Saturday, 4 October 2014

Anti-booze pill? Nice

I see in yesterday's Guardian that drinkers who have half a bottle of wine or three or four pints a night are to be offered a pill which helps reduce their alcohol consumption. It is estimated that nearly 600,000 people will be eligible to receive the nalmefene tablet which works by blocking the part of the brain which gives drinkers pleasure from alcohol, stopping them from wanting more than one drink. 

Predictably, "experts" claim the drug could save as many as 1,854 lives over five years and prevent 43,074 alcohol-related diseases and injuries. I'd like to know the rigour of the methodology that produces such precise figures. There's nothing wrong with treating people who have problems with alcohol, and if this pill helps some people, all well and good. I do think, though, that a threshold of 3 pints or half a bottle of wine is rather low.

What irritates me is the mea culpa attitude of certain people who, having lacked any self control themselves in the past and frequently ended up in a mess, then seem to think that makes them an expert with a special insight into drinking. The comedian Frank Skinner is one such, and another was Guardian columnist Hugh Muir who wrote in an article about the new pill:

"When you’ve suffered ulcers at 21, principally because you drank too much on a regular basis and didn’t make time to eat, you tend to take an unmoralised stance on those who drink too much alcohol. When you’ve tried and failed to get off the Central Line before being sick after a night’s boozing, you see the issue in a certain way. When you’ve woken in strange places, strange beds, travelled comatose around the entire Circle Line for a couple of hours, thrown up from taxi windows … you have the sense that the human capacity for self-control is sometimes superceded by the craving for our national stimulant of choice. These are my war stories as a young journalist in the hard drinking days of our profession in the 1980s and 1990s."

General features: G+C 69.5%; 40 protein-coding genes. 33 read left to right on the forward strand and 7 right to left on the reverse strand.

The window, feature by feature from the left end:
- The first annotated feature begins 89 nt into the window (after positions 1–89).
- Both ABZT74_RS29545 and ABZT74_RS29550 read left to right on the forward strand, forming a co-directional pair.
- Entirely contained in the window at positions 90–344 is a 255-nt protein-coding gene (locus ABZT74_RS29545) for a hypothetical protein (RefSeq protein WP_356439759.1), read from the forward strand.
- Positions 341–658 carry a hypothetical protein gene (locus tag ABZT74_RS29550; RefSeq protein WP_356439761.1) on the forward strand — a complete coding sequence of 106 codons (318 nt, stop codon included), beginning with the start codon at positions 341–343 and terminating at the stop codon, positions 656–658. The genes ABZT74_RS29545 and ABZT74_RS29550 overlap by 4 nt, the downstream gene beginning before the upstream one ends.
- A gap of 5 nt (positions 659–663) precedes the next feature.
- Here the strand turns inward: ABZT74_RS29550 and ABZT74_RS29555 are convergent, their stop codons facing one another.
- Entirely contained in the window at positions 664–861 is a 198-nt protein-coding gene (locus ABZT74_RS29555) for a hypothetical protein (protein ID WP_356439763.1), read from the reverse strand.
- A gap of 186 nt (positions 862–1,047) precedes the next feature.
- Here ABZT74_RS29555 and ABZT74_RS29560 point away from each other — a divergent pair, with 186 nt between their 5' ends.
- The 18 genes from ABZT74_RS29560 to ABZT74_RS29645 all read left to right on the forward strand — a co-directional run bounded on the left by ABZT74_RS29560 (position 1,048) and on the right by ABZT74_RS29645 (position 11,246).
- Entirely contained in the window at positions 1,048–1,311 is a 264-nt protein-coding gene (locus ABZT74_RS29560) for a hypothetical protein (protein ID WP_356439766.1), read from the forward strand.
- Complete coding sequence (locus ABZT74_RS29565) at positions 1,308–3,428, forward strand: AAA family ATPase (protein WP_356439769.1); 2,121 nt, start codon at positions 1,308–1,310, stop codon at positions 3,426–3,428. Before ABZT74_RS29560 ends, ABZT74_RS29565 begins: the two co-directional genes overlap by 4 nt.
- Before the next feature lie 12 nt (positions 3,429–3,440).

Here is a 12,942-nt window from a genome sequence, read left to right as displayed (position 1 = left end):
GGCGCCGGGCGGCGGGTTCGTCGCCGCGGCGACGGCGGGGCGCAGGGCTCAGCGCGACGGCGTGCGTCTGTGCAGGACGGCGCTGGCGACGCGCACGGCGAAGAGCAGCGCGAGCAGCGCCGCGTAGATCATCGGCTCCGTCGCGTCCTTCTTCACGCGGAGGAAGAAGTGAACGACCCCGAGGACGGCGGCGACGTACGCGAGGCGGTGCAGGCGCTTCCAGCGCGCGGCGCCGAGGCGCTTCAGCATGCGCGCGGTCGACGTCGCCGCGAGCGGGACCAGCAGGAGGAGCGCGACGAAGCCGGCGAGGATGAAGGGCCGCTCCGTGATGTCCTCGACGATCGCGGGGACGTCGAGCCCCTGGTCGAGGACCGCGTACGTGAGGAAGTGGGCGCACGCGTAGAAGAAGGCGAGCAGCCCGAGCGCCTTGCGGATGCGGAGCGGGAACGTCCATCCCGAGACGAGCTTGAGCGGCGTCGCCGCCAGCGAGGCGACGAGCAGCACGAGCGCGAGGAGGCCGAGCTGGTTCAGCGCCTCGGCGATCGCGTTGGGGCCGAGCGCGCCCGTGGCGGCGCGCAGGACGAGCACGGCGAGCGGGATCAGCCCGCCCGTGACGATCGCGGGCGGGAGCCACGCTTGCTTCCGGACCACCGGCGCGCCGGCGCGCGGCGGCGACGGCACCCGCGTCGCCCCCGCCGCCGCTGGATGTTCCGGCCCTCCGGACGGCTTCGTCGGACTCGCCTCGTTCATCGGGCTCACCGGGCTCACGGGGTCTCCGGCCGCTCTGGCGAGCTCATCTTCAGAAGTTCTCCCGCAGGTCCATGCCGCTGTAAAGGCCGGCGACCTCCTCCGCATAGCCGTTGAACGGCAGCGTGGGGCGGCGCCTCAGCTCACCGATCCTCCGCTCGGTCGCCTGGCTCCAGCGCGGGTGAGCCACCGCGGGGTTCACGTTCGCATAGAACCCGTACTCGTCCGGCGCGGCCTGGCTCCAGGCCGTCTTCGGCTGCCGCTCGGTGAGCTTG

I've been drinking for quite a lot longer than Hugh Muir, but I have never ended up in the kinds of scrapes he describes. No matter how much I've had, and there have been times when I've had a lot, I've always got myself home or to where I was supposed to be, taken my contact lenses out and put them in their storage case, got undressed and gone to bed. The fact that he drank himself into such ludicrous states means he is not a typical drinker.

He does make the point that you can't expect a pill to resolve all the country's problems with drink, but do we need a journalist to state the obvious? It is worth pointing out that the original article stated that NICE (the National Institute for Health and Care Excellence) recommended the use of the drug because trials showed "it cut drinking by 61% over six months when used with counselling" (my emphasis). So, how much of the pill's success can be attributed to the chemicals, and how much to the one-to-one attention the patients received in counselling sessions? No way of knowing.


  1. "No way of knowing" Yes there is!
    Have a read of Christopher Snowdon's blog entry at
    Very enlightening - His conclusion "In any case, the widely reported claim that nalmefene can "cut alcohol consumption by 61%" needs to be seen in the context of the placebo which "cut" alcohol consumption by 50%. And that's only if confine yourself to the more optimistic evidence."

  2. I'm not surprised by that at all, and it's what I was trying to imply. Thanks for the info.

  3. A well argued post Nev, and one I wholeheartedly agree with. Like you, I've always managed to get myself home and into bed, no matter how much I've had! I've also never missed administering my nightly eyedrops - designed to keep my Glaucoma under control. There are certainly none so righteous as reformed heavy drinkers, smokers, excessive eaters etc.

    On a much more serious note I would be extremely wary of any drug which interferes with brain chemistry, by blocking those pathways which give pleasure. The drug Champix was lauded as helping people quit smoking, by acting in the same way. It ended up leaving many users feeling suicidal, as it not only blocked the pathways which associated pleasure with nicotine, but it also ended up blocking all "pleasure" pathways in the brain. With nothing pleasurable left to them, no wonder many users of this "poison" felt life was no longer worth living.

    If I wanted to be really cynical I would say this whole exercise is just another ploy by the pharmaceutical industry to get people hooked on a drug which they may well then find very hard to get off.

    Final point, Xopher's re-posting of the flawed statistical evidence used to justify the use of nalmefene, shows just how far these so-called "health experts" will go in their pursuit of their twisted aims.


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